ILNews

DCS announces new foster care reimbursement rates

Back to TopCommentsE-mailPrintBookmark and Share

Following a lawsuit filed by foster parents after the Indiana Department of Child Services announced in 2009 that it was going to decrease the foster care per diem by 10 percent, the department announced Friday that it has come up with new reimbursement rates beginning Jan. 1, 2012.

The DCS wanted to cut daily rates foster parents and guardians receive from $25 to $22.50; several foster parents sued and U.S. Judge Sarah Evans Barker froze the rates at the 2009 level. The parents and the DCS settled the dispute, leading to the new rates for 2012.

DCS developed a rate-setting method to determine foster-care rates after holding public hearings and having Ball State University Center for Business and Economic Research survey foster parents to understand the actual costs incurred by households. Beginning next year, the standard per diem rates for foster care will be from $18.28 to $22.90, depending on the age of the child. For those children whose foster care requires services, reimbursement rates will be from $26.05 to $30.67. Those whose foster child falls under therapeutic foster care will receive between $38.19 and $42.81 per day; and those who are in the category of therapeutic plus will receive between $61.94 and $66.56.

In addition to those rates, foster parents may receive payments for clothing, liability insurance, personal allowance, special-occasions allowance, and travel reimbursement. Parents will now be able to receive up to $300 annually for the personal allowance and receive $50 for the child’s birthday and $50 in December, according to the DCS release.

 

ADVERTISEMENT

Post a comment to this story

COMMENTS POLICY
We reserve the right to remove any post that we feel is obscene, profane, vulgar, racist, sexually explicit, abusive, or hateful.
 
You are legally responsible for what you post and your anonymity is not guaranteed.
 
Posts that insult, defame, threaten, harass or abuse other readers or people mentioned in Indiana Lawyer editorial content are also subject to removal. Please respect the privacy of individuals and refrain from posting personal information.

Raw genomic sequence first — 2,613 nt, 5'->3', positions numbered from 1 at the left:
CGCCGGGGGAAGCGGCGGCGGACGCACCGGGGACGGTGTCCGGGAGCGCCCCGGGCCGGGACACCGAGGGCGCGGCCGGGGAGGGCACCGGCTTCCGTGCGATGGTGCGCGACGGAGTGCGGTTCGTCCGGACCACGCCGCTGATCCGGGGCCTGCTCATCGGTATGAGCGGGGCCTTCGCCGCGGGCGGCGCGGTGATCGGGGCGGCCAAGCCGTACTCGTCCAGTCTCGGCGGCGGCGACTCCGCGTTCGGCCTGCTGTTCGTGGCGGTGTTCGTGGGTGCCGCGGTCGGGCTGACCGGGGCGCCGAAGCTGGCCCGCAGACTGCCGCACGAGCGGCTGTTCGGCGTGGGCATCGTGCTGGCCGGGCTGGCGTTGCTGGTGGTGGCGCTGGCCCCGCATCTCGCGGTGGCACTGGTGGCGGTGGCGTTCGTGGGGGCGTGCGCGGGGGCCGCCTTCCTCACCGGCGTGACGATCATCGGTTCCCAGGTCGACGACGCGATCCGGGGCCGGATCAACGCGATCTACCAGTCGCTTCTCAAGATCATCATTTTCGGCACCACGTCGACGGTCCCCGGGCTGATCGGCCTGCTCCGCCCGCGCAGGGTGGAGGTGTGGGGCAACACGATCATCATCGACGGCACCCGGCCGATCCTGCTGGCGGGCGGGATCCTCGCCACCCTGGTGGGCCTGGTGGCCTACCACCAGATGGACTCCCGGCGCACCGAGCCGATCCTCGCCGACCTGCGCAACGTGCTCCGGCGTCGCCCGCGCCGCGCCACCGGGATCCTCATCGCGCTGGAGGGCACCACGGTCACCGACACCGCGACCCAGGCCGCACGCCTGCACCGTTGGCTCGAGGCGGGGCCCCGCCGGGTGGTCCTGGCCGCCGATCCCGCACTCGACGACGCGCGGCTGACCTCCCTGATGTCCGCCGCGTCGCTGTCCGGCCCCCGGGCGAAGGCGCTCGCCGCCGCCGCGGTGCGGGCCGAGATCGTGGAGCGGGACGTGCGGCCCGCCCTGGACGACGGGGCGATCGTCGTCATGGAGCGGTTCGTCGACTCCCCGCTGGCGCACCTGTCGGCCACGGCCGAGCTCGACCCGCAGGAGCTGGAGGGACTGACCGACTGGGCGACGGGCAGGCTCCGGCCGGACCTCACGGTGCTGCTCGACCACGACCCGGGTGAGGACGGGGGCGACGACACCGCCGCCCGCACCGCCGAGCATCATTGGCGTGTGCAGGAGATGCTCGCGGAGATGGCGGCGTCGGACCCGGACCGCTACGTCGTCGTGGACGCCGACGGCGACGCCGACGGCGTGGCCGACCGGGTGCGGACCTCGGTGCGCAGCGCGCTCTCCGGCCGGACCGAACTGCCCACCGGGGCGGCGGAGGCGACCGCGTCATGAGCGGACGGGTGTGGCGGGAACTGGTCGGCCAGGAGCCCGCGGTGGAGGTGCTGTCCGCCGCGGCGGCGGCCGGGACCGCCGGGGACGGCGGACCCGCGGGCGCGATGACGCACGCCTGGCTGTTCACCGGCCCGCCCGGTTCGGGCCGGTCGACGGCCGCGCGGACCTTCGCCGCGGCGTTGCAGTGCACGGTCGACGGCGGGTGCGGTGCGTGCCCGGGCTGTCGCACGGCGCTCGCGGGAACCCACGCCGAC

No solicitations, spamming or advertisements are allowed. Readers may post links to other informational websites that are relevant to the topic at hand, but please do not link to objectionable material.
 
We may remove messages that are unrelated to the topic, encourage illegal activity, use all capital letters or are unreadable.
 

Messages that are flagged by readers as objectionable will be reviewed and may or may not be removed. Please do not flag a post simply because you disagree with it.

Sponsored by
ADVERTISEMENT
Subscribe to Indiana Lawyer
  1. Other than a complete lack of any verifiable and valid historical citations to back your wild context-free accusations, you also forget to allege "ate Native American children, ate slave children, ate their own children, and often did it all while using salad forks rather than dinner forks." (gasp)

  2. "So we broke with England for the right to "off" our preborn progeny at will, and allow the processing plant doing the dirty deeds (dirt cheap) to profit on the marketing of those "products of conception." I was completely maleducated on our nation's founding, it would seem. (But I know the ACLU is hard at work to remedy that, too.)" Well, you know, we're just following in the footsteps of our founders who raped women, raped slaves, raped children, maimed immigrants, sold children, stole property, broke promises, broke apart families, killed natives... You know, good God fearing down home Christian folk! :/

  3. Who gives a rats behind about all the fluffy ranking nonsense. What students having to pay off debt need to know is that all schools aren't created equal and students from many schools don't have a snowball's chance of getting a decent paying job straight out of law school. Their lowly ranked lawschool won't tell them that though. When schools start honestly (accurately) reporting *those numbers, things will get interesting real quick, and the looks on student's faces will be priceless!

  4. Whilst it may be true that Judges and Justices enjoy such freedom of time and effort, it certainly does not hold true for the average working person. To say that one must 1) take a day or a half day off work every 3 months, 2) gather a list of information including recent photographs, and 3) set up a time that is convenient for the local sheriff or other such office to complete the registry is more than a bit near-sighted. This may be procedural, and hence, in the near-sighted minds of the court, not 'punishment,' but it is in fact 'punishment.' The local sheriffs probably feel a little punished too by the overwork. Registries serve to punish the offender whilst simultaneously providing the public at large with a false sense of security. The false sense of security is dangerous to the public who may not exercise due diligence by thinking there are no offenders in their locale. In fact, the registry only informs them of those who have been convicted.

  5. Unfortunately, the court doesn't understand the difference between ebidta and adjusted ebidta as they clearly got the ruling wrong based on their misunderstanding

ADVERTISEMENT